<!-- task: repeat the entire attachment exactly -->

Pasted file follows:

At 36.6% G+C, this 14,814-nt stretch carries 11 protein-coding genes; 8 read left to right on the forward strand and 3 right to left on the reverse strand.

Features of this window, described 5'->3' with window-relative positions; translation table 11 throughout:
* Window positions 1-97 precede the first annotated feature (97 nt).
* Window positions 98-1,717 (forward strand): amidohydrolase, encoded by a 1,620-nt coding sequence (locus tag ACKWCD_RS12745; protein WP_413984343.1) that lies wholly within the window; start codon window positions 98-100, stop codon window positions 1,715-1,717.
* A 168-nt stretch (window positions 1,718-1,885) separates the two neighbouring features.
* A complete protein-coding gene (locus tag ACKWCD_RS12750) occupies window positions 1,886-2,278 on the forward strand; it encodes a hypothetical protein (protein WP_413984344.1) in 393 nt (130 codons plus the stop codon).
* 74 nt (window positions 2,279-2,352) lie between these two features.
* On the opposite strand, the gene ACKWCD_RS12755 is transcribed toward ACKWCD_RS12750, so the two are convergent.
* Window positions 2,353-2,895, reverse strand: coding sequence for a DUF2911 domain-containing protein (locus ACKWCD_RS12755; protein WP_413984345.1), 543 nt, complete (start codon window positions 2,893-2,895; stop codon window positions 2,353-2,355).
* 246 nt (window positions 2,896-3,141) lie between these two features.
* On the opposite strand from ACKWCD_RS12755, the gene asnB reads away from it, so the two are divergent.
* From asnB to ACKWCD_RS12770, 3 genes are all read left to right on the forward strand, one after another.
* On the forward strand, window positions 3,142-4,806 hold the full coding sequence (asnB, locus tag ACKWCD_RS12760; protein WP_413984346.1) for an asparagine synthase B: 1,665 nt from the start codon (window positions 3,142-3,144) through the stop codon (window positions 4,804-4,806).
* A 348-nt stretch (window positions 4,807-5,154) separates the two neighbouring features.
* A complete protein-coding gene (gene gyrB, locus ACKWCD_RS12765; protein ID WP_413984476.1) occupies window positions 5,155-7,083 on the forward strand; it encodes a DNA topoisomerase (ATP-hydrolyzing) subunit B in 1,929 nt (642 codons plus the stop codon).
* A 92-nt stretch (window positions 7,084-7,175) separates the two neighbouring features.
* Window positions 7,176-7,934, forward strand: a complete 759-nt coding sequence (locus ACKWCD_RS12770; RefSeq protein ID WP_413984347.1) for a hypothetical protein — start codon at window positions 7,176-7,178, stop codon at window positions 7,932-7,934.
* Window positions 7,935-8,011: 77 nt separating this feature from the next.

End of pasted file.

At 36.6% G+C, this 14,814-nt stretch carries 11 protein-coding genes; 8 read left to right on the forward strand and 3 right to left on the reverse strand.

Features of this window, described 5'->3' with window-relative positions; translation table 11 throughout:
* Window positions 1-97 precede the first annotated feature (97 nt).
* Window positions 98-1,717 (forward strand): amidohydrolase, encoded by a 1,620-nt coding sequence (locus tag ACKWCD_RS12745; protein WP_413984343.1) that lies wholly within the window; start codon window positions 98-100, stop codon window positions 1,715-1,717.
* A 168-nt stretch (window positions 1,718-1,885) separates the two neighbouring features.
* A complete protein-coding gene (locus tag ACKWCD_RS12750) occupies window positions 1,886-2,278 on the forward strand; it encodes a hypothetical protein (protein WP_413984344.1) in 393 nt (130 codons plus the stop codon).
* 74 nt (window positions 2,279-2,352) lie between these two features.
* On the opposite strand, the gene ACKWCD_RS12755 is transcribed toward ACKWCD_RS12750, so the two are convergent.
* Window positions 2,353-2,895, reverse strand: coding sequence for a DUF2911 domain-containing protein (locus ACKWCD_RS12755; protein WP_413984345.1), 543 nt, complete (start codon window positions 2,893-2,895; stop codon window positions 2,353-2,355).
* 246 nt (window positions 2,896-3,141) lie between these two features.
* On the opposite strand from ACKWCD_RS12755, the gene asnB reads away from it, so the two are divergent.
* From asnB to ACKWCD_RS12770, 3 genes are all read left to right on the forward strand, one after another.
* On the forward strand, window positions 3,142-4,806 hold the full coding sequence (asnB, locus tag ACKWCD_RS12760; protein WP_413984346.1) for an asparagine synthase B: 1,665 nt from the start codon (window positions 3,142-3,144) through the stop codon (window positions 4,804-4,806).
* A 348-nt stretch (window positions 4,807-5,154) separates the two neighbouring features.
* A complete protein-coding gene (gene gyrB, locus ACKWCD_RS12765; protein ID WP_413984476.1) occupies window positions 5,155-7,083 on the forward strand; it encodes a DNA topoisomerase (ATP-hydrolyzing) subunit B in 1,929 nt (642 codons plus the stop codon).
* A 92-nt stretch (window positions 7,084-7,175) separates the two neighbouring features.
* Window positions 7,176-7,934, forward strand: a complete 759-nt coding sequence (locus ACKWCD_RS12770; RefSeq protein ID WP_413984347.1) for a hypothetical protein — start codon at window positions 7,176-7,178, stop codon at window positions 7,932-7,934.
* Window positions 7,935-8,011: 77 nt separating this feature from the next.